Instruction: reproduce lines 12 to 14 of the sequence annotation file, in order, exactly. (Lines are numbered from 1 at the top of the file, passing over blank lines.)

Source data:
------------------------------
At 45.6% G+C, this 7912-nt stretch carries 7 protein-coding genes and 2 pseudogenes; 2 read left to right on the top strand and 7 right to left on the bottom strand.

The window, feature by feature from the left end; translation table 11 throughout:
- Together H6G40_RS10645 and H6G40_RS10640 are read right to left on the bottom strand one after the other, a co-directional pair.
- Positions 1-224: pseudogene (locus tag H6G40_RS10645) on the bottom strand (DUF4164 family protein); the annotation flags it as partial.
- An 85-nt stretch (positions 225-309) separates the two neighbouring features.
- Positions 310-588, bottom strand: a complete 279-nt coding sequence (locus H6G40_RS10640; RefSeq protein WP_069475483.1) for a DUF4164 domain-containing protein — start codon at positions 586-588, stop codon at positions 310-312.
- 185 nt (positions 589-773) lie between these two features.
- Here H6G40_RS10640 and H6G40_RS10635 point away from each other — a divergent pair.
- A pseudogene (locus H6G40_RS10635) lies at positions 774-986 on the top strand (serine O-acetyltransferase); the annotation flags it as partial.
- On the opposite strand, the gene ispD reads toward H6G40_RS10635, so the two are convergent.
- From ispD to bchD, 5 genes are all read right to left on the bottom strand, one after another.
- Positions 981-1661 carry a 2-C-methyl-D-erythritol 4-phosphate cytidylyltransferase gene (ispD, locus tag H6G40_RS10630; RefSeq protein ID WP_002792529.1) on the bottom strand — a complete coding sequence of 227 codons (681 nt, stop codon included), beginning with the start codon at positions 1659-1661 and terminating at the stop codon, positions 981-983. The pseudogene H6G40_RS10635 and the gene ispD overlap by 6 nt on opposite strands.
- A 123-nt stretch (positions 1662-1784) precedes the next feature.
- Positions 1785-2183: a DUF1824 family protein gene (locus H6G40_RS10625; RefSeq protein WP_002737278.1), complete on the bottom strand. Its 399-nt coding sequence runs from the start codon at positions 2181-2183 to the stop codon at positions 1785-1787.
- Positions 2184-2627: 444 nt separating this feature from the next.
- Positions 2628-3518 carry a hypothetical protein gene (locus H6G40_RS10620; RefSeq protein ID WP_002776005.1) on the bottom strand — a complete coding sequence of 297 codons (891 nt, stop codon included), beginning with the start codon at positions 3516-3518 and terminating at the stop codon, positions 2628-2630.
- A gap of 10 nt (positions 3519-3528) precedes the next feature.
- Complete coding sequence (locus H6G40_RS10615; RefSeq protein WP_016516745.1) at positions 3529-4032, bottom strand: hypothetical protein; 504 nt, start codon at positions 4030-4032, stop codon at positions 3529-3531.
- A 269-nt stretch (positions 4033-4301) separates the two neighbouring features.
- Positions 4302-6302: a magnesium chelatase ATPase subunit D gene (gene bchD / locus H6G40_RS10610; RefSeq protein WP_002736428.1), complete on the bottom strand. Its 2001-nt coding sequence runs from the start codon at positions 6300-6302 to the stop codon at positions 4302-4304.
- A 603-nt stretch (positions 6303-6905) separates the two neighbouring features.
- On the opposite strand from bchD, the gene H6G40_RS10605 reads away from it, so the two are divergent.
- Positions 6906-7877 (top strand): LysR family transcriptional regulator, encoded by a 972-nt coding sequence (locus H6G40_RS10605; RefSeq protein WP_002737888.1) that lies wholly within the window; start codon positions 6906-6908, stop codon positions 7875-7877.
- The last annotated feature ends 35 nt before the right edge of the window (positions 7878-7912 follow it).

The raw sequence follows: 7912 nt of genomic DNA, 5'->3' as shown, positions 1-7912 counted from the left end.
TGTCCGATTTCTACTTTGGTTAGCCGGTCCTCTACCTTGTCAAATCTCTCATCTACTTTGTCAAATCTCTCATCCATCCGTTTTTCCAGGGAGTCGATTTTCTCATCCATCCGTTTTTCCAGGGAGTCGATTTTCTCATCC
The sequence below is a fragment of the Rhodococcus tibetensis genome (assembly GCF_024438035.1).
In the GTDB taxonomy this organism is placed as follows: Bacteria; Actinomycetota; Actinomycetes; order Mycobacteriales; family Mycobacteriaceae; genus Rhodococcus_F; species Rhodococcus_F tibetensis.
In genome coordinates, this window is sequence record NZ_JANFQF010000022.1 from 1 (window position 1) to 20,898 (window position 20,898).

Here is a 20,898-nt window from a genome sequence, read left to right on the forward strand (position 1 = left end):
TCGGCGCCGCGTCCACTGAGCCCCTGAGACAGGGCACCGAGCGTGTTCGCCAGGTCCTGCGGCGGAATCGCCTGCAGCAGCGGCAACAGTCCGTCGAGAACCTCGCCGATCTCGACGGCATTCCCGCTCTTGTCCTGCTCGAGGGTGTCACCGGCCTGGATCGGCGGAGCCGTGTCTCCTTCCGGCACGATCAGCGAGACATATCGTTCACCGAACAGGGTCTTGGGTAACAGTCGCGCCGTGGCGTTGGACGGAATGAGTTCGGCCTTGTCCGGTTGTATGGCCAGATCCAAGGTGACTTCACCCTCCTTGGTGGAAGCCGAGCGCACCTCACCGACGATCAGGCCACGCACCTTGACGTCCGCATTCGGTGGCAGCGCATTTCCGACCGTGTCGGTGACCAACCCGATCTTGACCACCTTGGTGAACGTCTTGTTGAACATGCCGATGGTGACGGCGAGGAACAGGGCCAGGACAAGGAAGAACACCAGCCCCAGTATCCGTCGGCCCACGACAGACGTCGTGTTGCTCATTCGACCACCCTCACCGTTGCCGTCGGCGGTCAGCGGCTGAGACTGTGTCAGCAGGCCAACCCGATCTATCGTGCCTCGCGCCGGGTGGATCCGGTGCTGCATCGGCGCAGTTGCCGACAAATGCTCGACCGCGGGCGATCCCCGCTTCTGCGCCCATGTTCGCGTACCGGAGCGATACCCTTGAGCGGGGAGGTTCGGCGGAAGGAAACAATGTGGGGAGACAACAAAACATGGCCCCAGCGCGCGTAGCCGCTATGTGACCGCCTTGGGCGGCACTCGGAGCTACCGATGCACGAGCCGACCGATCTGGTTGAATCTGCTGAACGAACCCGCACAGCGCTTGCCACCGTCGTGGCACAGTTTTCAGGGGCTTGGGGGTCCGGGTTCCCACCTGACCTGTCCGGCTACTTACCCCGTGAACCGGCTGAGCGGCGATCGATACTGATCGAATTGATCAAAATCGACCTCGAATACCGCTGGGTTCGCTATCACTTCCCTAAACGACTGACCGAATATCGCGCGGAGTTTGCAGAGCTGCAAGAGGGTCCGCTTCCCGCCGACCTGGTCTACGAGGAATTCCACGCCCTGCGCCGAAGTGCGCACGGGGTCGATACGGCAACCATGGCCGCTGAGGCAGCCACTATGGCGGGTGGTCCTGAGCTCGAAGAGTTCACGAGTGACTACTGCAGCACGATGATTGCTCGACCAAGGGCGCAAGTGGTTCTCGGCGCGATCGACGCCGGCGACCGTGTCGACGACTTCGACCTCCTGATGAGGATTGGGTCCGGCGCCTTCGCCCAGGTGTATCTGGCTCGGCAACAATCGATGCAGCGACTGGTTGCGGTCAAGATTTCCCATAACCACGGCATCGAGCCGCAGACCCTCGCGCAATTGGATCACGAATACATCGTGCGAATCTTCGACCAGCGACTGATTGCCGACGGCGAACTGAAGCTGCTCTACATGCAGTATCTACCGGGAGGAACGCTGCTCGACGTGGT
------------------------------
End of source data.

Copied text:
- Positions 981-1661 carry a 2-C-methyl-D-erythritol 4-phosphate cytidylyltransferase gene (ispD, locus tag H6G40_RS10630; RefSeq protein ID WP_002792529.1) on the bottom strand — a complete coding sequence of 227 codons (681 nt, stop codon included), beginning with the start codon at positions 1659-1661 and terminating at the stop codon, positions 981-983. The pseudogene H6G40_RS10635 and the gene ispD overlap by 6 nt on opposite strands.
- A 123-nt stretch (positions 1662-1784) precedes the next feature.
- Positions 1785-2183: a DUF1824 family protein gene (locus H6G40_RS10625; RefSeq protein WP_002737278.1), complete on the bottom strand. Its 399-nt coding sequence runs from the start codon at positions 2181-2183 to the stop codon at positions 1785-1787.